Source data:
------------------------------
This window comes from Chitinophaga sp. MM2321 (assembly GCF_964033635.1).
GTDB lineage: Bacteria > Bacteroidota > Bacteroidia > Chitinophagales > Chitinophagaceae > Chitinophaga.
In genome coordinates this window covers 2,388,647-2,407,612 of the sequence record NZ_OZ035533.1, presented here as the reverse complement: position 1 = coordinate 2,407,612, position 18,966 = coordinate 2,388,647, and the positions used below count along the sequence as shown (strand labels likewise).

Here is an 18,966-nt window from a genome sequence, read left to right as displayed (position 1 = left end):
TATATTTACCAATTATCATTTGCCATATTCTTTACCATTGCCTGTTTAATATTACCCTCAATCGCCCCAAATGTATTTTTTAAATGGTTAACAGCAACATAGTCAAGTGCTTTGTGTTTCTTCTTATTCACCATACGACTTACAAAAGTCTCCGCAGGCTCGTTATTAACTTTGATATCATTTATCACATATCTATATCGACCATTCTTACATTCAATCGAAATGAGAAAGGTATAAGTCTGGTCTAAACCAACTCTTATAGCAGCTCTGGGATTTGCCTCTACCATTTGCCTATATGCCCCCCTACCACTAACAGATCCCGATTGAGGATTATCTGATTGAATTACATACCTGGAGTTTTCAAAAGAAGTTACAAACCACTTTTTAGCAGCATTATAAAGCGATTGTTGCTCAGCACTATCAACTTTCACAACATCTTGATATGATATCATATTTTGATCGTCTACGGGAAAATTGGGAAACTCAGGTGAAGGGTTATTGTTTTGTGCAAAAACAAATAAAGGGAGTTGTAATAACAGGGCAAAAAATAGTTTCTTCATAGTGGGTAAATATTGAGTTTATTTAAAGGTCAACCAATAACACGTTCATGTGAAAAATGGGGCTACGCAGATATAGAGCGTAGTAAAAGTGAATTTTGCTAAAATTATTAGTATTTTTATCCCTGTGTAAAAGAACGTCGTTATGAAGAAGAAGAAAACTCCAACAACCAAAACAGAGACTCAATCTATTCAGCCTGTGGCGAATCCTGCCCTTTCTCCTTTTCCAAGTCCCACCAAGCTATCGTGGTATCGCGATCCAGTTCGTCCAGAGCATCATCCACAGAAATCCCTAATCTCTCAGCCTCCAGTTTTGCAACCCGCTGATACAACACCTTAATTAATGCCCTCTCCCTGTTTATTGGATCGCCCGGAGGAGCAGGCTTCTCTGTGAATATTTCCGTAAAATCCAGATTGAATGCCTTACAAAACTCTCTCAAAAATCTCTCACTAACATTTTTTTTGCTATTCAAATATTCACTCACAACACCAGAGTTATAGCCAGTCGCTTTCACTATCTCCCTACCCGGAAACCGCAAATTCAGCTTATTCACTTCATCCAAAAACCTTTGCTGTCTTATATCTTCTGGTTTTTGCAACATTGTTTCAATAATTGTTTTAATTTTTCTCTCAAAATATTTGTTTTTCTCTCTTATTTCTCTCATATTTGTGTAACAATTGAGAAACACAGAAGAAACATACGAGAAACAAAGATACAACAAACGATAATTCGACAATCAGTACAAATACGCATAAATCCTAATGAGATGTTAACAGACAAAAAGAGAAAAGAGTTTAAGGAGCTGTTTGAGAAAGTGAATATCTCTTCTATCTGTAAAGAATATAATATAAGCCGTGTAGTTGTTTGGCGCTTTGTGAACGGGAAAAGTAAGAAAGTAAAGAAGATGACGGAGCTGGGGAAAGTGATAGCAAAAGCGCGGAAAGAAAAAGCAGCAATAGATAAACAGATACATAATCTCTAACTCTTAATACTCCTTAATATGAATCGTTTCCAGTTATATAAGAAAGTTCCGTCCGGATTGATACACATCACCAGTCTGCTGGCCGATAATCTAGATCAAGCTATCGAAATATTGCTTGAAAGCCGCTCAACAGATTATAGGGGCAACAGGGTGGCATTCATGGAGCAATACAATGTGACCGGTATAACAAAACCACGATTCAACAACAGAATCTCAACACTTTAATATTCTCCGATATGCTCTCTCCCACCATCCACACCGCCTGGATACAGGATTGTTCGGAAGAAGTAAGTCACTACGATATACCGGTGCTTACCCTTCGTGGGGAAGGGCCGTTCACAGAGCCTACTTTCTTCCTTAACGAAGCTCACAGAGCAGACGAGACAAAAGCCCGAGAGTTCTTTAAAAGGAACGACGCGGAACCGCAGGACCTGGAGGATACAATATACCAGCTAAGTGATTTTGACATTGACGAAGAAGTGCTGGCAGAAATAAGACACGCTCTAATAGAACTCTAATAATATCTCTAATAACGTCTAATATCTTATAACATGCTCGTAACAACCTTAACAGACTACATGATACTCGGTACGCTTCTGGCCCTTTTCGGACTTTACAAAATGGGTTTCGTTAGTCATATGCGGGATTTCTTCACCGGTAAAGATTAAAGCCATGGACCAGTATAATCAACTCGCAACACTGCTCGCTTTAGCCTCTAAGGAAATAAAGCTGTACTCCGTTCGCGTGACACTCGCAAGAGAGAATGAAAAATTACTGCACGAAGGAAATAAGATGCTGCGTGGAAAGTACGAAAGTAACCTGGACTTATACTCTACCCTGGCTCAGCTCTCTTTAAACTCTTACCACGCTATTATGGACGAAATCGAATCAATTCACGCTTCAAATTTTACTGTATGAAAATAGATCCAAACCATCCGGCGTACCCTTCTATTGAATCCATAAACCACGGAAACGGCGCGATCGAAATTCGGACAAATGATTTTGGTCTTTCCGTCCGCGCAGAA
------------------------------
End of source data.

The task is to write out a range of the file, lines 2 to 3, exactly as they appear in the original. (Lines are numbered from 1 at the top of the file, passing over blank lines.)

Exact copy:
GTDB lineage: Bacteria > Bacteroidota > Bacteroidia > Chitinophagales > Chitinophagaceae > Chitinophaga.
In genome coordinates this window covers 2,388,647-2,407,612 of the sequence record NZ_OZ035533.1, presented here as the reverse complement: position 1 = coordinate 2,407,612, position 18,966 = coordinate 2,388,647, and the positions used below count along the sequence as shown (strand labels likewise).